NEW YORK - Their community was created by cataclysm, then bound together by a vocabulary of grief and the stamp of history. But a year later, the families of Sept. 11 - a small city's worth of widows, parents and other relatives touched by terror - say that what defines them most is their sense of separation from other Americans.
As a nation that wept together resumes its hectic, distracted course, family members and outsiders say, September's bereaved have become a lost legion, left to find their own way.
For Joan Parker, whose husband, Philip, was working on the 99th floor at the World Trade Center on the morning of the attacks, the realization of that growing fissure began with a telephone call last fall. The voice on the other end was one she had not heard in 25 years, since high school. Over the following weeks, Parker and her friend reconnected amid the sorrow and horror. But then a different tone began to creep in. The friend began to ask about money.
"She started getting into questions about what kind of house I lived in and what kind of job my husband had," Parker said.
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How much would the Parkers collect from the charities and compensation funds? Was paying the families of the victims really a good idea? Parker gradually became uncomfortable and stopped calling back. Then the calls themselves stopped. So, by increments, the gap widened.
Who are the families, anyway? Into what category of American experience should they be filed? Are they crime victims? War refugees? Heroes? Will an image of greed that attached itself to the few outweigh the nation's empathy for the many?
History provides only a flimsy guide. Like Holocaust survivors, scholars say, many of the families bear intimate witness to evil; like Vietnam War veterans, they have clung to one another through the crisis, forging an identity.
Generalizing about 10,000 to 15,000 turbulent souls - and even more if extended relations and friends are counted - is a dangerous thing. Some family members have forsaken contact. Some who leaped into action last fall have withdrawn, while others have begun to reach out in the last few months.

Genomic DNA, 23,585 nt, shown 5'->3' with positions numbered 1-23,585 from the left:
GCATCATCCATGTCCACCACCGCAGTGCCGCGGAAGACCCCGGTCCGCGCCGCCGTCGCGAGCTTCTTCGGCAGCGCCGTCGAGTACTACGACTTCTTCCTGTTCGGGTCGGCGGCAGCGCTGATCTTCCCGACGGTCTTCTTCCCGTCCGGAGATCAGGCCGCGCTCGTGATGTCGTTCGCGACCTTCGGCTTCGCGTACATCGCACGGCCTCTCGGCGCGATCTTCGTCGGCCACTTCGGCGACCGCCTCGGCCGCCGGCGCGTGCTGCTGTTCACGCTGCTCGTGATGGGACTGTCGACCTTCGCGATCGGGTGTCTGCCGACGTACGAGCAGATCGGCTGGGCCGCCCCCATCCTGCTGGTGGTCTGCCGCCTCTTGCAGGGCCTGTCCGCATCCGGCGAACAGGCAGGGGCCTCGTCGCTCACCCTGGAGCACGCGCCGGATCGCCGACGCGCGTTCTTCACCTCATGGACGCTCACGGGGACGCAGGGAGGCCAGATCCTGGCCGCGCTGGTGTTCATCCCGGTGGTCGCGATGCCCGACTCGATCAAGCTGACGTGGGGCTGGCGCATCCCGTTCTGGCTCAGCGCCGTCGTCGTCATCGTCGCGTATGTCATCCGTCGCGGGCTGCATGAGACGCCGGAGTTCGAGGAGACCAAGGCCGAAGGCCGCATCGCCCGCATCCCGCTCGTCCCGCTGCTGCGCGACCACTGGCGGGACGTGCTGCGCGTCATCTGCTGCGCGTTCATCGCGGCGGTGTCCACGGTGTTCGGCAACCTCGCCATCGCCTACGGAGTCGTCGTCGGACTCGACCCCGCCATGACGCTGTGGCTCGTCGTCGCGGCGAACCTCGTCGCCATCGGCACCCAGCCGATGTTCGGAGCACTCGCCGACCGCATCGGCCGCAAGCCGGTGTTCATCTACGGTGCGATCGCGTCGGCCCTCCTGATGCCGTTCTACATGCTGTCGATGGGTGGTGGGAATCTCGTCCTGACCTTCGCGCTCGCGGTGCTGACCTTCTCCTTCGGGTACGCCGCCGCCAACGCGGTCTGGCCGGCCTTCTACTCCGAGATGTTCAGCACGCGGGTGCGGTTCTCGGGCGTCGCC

Only a small vanguard is directly involved with political issues like a Manhattan memorial; most families have been silent, their stories still untold. On many issues they are deeply divided, as are all Americans.
But through more than 100 interviews with family members, therapists, academics and politicians - focusing on the relatives of the office workers, who constituted the majority of those killed - some signposts to their journey have emerged.
Maria Ragonese thought last fall that she might drown in the pool of pain that surrounded her after the death of her sister-in-law and friend, Laura Marie Ragonese-Snik.
"And yet ultimately I learned to swim," she said. "I'm involved with and doing things I never thought possible in the name of justice and in the honor of my dearest friend. I have become interconnected with so many people through this one event that it's now as if I have this huge extended family, all fighting the same fight."
The thousands of children, many too young to remember lost parents, provide another spark. Some family leaders say their passion about a memorial is driven by the thought of young people who will need such markers to absorb the enormity of what happened. Other parents worry that an alienated, lost generation, angry at the world and at their government - a thousand Timothy McVeighs, as one mother put it - could emerge if the years of recovery are bungled.
Gayle Regan, who lost her husband, Thomas, thinks her 3-year-old twins, Allai-star and Connor, have already been altered. When she hung an American flag outside her garage, the children wouldn't stop hugging it. She thinks that for them, the flag somehow represents the father they have been told is in heaven.